With another successful conference in the books, I’d like to acknowledge all the folks who spoke, presented or otherwise got up in front of their peers to share their insight and accomplishments from their own library systems. It takes both courage and organization, and I deeply appreciate the breadth of expertise and ideas. Public speaking itself is no small feat. While there may be some people who are able to breezily get up in front of others and talk (off the cuff no less!), I am not one of their number. I’ve always experienced some level of stage fright. Even now, many years after my first conference presentation, I can feel the sweat break out on my face the minute I sit down and look up to see multiple eyeballs trained on me. With all my fun physical reactions to public speaking, I could never have dreamed that I would voluntarily sign up for panels or even (gulp) presentations. Yet here we are. As clichéd as it is, I will begrudgingly admit that my fear has improved with practice and repetition. The 20th time sitting down at a panel is nowhere near as frightening as the second time.
What, you may be thinking, does this have to do with reading? A few years ago, I identified a deep, dark scary hole in my Readers’ Advisory skills. I knew that the genre in question was popular, and I understood that my patrons were not being well-served by my ignorance, but my heart quailed when I thought of trying any of those kinds of books. That daunting genre is horror, and I would have rather done anything (even an impromptu presentation) than pick up a horrifying read.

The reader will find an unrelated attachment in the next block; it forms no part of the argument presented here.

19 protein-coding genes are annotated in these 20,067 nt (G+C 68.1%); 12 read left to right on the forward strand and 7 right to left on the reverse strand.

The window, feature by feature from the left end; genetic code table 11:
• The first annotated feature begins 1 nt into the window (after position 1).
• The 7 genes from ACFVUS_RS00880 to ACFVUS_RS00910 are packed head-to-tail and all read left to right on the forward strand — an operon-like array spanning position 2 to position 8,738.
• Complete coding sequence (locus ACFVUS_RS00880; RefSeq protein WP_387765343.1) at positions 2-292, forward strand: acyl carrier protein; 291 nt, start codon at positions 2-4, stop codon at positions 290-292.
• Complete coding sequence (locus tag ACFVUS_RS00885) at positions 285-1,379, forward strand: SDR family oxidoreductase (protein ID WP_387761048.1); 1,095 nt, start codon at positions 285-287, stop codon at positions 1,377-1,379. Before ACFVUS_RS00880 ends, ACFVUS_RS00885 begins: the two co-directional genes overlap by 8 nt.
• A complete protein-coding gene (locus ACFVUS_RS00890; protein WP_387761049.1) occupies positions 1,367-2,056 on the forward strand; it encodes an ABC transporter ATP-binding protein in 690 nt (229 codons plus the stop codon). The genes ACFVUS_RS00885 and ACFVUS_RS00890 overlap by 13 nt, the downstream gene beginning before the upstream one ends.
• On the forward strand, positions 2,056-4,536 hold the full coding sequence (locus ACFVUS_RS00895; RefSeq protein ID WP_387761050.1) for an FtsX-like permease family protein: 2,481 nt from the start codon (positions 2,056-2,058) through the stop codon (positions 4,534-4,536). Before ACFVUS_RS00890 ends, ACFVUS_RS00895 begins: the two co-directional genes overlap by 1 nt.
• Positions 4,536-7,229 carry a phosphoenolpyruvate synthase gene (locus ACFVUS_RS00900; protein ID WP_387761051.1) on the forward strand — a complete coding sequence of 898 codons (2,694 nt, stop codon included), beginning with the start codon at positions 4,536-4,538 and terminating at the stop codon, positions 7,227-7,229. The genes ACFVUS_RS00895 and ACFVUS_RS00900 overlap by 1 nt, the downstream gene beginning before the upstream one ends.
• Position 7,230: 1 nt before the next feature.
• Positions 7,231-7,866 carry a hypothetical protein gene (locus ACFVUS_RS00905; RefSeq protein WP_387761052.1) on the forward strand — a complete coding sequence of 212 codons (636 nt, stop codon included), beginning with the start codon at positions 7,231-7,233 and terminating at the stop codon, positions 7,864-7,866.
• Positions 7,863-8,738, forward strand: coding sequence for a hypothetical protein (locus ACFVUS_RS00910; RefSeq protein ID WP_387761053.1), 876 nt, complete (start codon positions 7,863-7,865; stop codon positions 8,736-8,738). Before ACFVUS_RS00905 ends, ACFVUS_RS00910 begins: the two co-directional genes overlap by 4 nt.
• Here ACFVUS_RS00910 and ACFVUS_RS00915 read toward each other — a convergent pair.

At first, I tried to laugh it off by calling myself the Wimpy Librarian. Then, I gingerly investigated lists and articles across various professional resources. This helped, but I still didn’t have that special level of knowledge that comes from reading and experiencing a book for myself. Something had to be done, so I grimly set myself a challenge: Every October, I would read all (or mostly all) horror stories. I’d try anything and not give up on a book unless it bumped up against one of my hard stops. As the Octobers passed, I found myself adjusting, learning, and even enjoying books I read in the horror genre. As I write this, there is even a horror book awaiting me on the hold shelf (Muckross Abbey: And Other Stories by Sabina Murray for the curious. Has anyone tried it?). Once more, repeated exposure and practice has come to my rescue. While horror is still not my favorite genre, I can confidently pick up and suggest horror reads for just about anybody. I’m no expert, but I thought I would offer some tips in case someone else out there would like to challenge themselves with a bit of horror reading. Meanwhile, remember to close your horror book by sunset, know that practice does not make perfect (but it can help!), and with the right preparation, you too can do scary things.
Read About Horror
While reading about horror books was ultimately not enough for me, don’t let that stop you from checking out the many excellent resources out there. Some of the most effective RA folks I know can read about something and then are able to skillfully discuss it with patrons (How do they do this? My inquiring mind wants to know.) My one-stop resource is the blog RA for All: Horror, written and maintained by the terrifyingly talented Becky Spratford. Here you’ll find long and short form reviews, lists, suggestions, and even regularly updated presentations that you can view at your leisure.